Police crime statistics: do they reflect the real reporting behaviour of victims?

By Alison Tilley and Kathleen Dey 10 September 2018

#Totalshutdown: Women protest against gender abuse in Cape Town, South Africa 01 August 2018. EPA-EFE/NIC BOTHMA

On Tuesday the South African Police Service will brief the Parliamentary Portfolio Committee on Police, an event eagerly awaited each year by local NGOs and political commentators. Is crime on the rise? What about specific crimes like rape and sexual assault?

Given that the Department of Justice recently established a specialised sexual offences court in Mitchells Plain you would imagine that the community’s police station would have seen an increase in the number of rape cases reported there.

In fact, the Mitchells Plain police station has seen an extraordinary reduction in the number of reported sexual offences over a number of years, from 542 a year in 2005 to 192 in 2017. Many other police stations in the Cape report rapidly declining statistics on sexual offences. Khayelitsha police station reported 269 sexual offences cases in 2006, and now report 156 in 2017.

What’s going on? Can it be that despite the claims by #TheTotalShutdown, that gender-based violence is largely under control, or certainly declining in prevalence? Intuitively, no. But, while intuition is a poor basis for determining or questioning government policy, does the data on the reporting of sexual offences tell us anything about how effective these policies might be?

Crime statistics do not measure crime; they measure the reporting behaviour of the victims of crime since at the reporting stage these cases are not yet proven. Many people report a crime not because they feel that this will result in the apprehension of a criminal but because they need access to things like health services or the activation of insurance claims. The more serious crimes that get reported tend to be murder, where the body is inconveniently in the way of ignoring the problem.

As for sexual offences such as rape, these are probably the hardest of all crimes to report. Victims are often too traumatised to speak out, there is no dead body and no crime scene with bullet holes, so if they don’t come forward no one will ever know.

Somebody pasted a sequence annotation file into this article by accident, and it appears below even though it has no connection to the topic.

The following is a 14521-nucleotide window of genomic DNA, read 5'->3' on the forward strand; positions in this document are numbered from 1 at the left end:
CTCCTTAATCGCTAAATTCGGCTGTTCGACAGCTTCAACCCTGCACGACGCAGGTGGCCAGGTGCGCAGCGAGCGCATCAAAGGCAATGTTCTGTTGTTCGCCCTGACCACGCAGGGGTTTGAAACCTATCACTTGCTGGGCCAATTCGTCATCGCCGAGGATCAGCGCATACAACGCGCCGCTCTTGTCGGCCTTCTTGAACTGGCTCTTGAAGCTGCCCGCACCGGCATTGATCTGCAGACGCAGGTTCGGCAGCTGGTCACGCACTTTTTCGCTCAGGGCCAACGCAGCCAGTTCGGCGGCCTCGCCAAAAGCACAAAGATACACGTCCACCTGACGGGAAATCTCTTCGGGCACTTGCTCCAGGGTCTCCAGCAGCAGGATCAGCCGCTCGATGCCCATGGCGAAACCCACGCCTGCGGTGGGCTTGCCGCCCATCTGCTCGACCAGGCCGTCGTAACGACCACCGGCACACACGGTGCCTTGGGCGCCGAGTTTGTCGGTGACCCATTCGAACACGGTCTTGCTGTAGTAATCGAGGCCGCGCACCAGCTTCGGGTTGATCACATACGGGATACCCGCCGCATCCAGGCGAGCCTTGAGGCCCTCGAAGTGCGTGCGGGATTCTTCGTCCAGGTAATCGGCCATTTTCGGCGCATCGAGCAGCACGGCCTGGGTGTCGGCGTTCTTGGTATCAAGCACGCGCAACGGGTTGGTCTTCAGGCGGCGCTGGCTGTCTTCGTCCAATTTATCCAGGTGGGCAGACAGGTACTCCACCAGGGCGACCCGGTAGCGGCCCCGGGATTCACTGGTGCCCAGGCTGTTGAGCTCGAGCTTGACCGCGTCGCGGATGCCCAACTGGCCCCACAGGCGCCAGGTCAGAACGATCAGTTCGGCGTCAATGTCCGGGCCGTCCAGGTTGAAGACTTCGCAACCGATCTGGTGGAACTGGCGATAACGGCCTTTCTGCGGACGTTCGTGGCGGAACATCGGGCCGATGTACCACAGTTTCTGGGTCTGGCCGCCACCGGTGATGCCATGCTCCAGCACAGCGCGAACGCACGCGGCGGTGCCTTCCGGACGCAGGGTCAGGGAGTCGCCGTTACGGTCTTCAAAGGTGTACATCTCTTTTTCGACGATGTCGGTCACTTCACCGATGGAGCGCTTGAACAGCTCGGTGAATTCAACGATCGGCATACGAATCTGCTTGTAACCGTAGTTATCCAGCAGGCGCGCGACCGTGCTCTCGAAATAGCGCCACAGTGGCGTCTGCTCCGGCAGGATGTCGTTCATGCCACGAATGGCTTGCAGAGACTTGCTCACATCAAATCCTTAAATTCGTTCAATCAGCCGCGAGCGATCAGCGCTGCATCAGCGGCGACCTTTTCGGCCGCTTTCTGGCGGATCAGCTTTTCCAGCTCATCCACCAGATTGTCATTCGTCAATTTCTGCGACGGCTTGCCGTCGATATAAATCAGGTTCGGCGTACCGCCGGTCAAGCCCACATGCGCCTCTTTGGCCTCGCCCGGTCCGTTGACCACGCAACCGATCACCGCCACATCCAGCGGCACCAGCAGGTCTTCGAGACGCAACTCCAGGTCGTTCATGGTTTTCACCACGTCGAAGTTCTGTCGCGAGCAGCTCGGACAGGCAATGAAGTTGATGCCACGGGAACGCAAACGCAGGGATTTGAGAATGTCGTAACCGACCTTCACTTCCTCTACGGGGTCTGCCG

The rate of reporting of sexual offences over a decade ago was famously one in nine. The One in Nine Campaign was established in order to draw attention to this fact and to stand in solidarity with those who do choose to come forward and speak out. That rate has since deteriorated and is now 1 in 13. Why is that? NGOs spend a lot of time and energy encouraging survivors to come forward and supporting them when they do. Members of the South African Police Service are under standing orders not to refuse to accept such a charge.

The real question is, are South Africa’s reported sexual offences statistics a true reflection of the reporting behaviour of the victims of these crimes?

To answer this question the Rape Crisis Cape Town Trust compared the patterns of reporting at three local Thuthuzela Care Centres that it recorded in Cape Town where it offers 24-hour support to rape survivors coming to public health facilities for health services and to be examined by a district surgeon in the immediate aftermath of rape.

In 2014 there were 2,628 cases.

In 2015 there were 3,153 cases.

In 2016 there were 3,210 cases.

In 2017 there were 3,425 cases.

This pattern represents a clear and undeniably steady increase in reporting.

This tells us that police statistics on reported rape cases do not, in fact, mirror the reporting behaviour of rape survivors. Will the 2018 crime statistics reported on Tuesday show the same thing? And if so what could the reasons be for the fact that declining police statistics appear to be bucking the trend? DM

Alison Tilley is head of advocacy and special projects at the Open Democracy Advice Centre. Kathleen Dey is head of Rape Crisis Cape Town Trust.


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